In its 2016 Global Responsibility Report released in April, Walmart reported that they successfully reduced usage of 10 priority chemicals in home and personal care products by 95%.
Just earlier this month, Walmart named the 10 priority chemicals and shared how they successfully limited their use – a significant step forward for supply chain transparency. The chemicals are butylparaben, propylparaben, dibutyl phthalate, diethyl phthalate, formaldehyde, nonylphenol ethoxylates, triclosan, and toluene.
The EDF (Environmental Defense Fund) helped Walmart craft its chemical policy, a sign that companies continue to collaborate with NGOs to become leaders in improving their sustainability and social responsibility performance.
Many other companies, including retailers and manufacturers, have also made commitments to chemical transparency and restricting hazardous chemicals in the supply chain, often in collaboration with NGOs and other industry experts.
Target released its Sustainable Product Standard in 2013, which assigned a sustainability rating of up to 100 points for 7,500 products. Suppliers of household cleaners, personal care and beauty, and baby care products were required to complete an assessment of ingredient sustainability, material transparency, and the overall environmental impact of the product. Target used these ratings to make decisions on where to place products and how to market them.
SC Johnson released for the first time a “restricted-use” list in its 2014 sustainability report. In addition, the company disclosed its Greenlist process, which was established in 2001. Its goal is to make sure SC Johnson products use the chemical and ingredient options that would allow Johnson to go beyond meeting compliance requirements, and use ingredients that would lower their impact on human health and the environment. Materials are ranked on a scale from 0-3 (0-Rated, Good, Better, Best). 0-rated materials are prohibited from use in new products, and are slated to be eliminated from any existing products.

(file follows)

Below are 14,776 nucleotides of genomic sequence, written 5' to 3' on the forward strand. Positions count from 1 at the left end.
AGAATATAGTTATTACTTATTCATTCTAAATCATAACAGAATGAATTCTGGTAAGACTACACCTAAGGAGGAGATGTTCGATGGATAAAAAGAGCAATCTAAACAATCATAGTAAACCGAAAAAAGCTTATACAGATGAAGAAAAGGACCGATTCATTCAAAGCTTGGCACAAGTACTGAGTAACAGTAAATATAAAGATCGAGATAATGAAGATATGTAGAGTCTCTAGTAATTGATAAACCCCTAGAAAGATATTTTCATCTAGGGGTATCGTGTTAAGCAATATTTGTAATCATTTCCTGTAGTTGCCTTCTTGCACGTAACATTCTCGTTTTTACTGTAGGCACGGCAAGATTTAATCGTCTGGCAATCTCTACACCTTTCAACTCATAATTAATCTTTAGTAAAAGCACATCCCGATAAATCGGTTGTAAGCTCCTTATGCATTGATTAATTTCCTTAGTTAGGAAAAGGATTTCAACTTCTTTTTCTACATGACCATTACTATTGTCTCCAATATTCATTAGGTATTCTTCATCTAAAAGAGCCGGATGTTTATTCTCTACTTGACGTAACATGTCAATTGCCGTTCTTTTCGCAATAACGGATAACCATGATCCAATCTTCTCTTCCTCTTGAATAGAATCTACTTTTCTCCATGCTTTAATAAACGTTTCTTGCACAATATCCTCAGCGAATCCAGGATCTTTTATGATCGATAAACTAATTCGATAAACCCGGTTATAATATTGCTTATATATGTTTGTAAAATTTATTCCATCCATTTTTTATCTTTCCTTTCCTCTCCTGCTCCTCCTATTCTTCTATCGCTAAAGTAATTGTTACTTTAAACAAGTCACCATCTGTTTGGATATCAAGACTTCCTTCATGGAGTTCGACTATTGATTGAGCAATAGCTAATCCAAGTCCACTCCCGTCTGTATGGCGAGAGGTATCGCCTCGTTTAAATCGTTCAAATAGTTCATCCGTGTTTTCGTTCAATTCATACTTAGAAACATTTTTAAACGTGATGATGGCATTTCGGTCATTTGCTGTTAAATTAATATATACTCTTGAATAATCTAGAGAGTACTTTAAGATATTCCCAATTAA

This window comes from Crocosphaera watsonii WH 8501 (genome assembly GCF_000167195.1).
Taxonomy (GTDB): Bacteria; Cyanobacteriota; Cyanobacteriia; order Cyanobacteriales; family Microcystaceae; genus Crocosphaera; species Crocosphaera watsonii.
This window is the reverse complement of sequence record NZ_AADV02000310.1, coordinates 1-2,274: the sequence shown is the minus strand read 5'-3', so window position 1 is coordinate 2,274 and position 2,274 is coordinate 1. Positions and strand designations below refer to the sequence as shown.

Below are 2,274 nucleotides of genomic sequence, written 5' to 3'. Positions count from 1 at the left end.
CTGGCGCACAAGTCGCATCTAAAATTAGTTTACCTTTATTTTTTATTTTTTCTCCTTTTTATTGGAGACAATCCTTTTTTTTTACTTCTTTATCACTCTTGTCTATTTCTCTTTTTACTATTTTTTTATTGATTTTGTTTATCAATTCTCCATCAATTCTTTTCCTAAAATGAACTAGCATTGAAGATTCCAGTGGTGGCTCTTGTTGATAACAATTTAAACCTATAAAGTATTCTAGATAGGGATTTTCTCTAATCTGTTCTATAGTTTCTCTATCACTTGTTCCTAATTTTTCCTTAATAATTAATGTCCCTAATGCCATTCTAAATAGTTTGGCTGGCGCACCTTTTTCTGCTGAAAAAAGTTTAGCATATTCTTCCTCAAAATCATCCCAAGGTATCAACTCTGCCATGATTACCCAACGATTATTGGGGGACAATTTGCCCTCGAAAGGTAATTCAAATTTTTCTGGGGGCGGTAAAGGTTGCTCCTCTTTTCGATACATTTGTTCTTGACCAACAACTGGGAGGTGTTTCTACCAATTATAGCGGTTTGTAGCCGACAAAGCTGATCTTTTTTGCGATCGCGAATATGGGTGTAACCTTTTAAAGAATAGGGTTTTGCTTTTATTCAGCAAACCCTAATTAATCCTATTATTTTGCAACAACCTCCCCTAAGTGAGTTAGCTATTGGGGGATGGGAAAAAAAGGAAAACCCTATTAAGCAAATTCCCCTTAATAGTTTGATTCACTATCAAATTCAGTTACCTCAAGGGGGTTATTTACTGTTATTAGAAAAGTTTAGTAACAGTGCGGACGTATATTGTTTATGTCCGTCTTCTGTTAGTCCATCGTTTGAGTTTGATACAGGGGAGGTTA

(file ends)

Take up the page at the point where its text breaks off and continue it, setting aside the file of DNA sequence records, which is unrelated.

At the time the report was released, the company went from using Better/Best ingredients in 18% of their materials to 52%, nearly tripling their usage of “better” chemicals in a little over 10 years.
Nike’s Restricted Substance List (RSL) is readily available on their website and is “based on the most stringent worldwide legislation or regulation.” Similar to SC Johnson’s efforts, Nike also voluntary included non-regulated substances that may have detrimental effects on human health and the environment. Any supplier to Nike has to comply with its RSL and its “green and sustainable chemistry guidelines.” EU REACH is one of the primary regulations Nike based its chemical list on.
In the electronics industry, HP has also announced its commitment to following global standards for restricting toxic chemicals. HP’s commitment to RoHS and REACH are publicly available on their website. HP is “committed to compliance with all applicable laws and regulations, including any new material restriction requirements that may be adopted under the European Union Recast RoHS Directive..” To learn more about what the requirements of RoHS are, and to understand the standards global brands are requiring their supply chain to comply with, click here.
The movement toward supply chain transparency and sustainable chemistry is being driven by collaboration between industry leaders and NGOs. As leading brands continue to push for eliminating harmful chemicals from their supply chain, upstream suppliers will be required to meet the same standards in order to continue business. The best way to manage this continuing trend for all supply chain stakeholders is proactively collect meaningful data to drive transparency. Slowly but surely, these standards set forth by globally visible brands will set the next high bar for other companies to follow.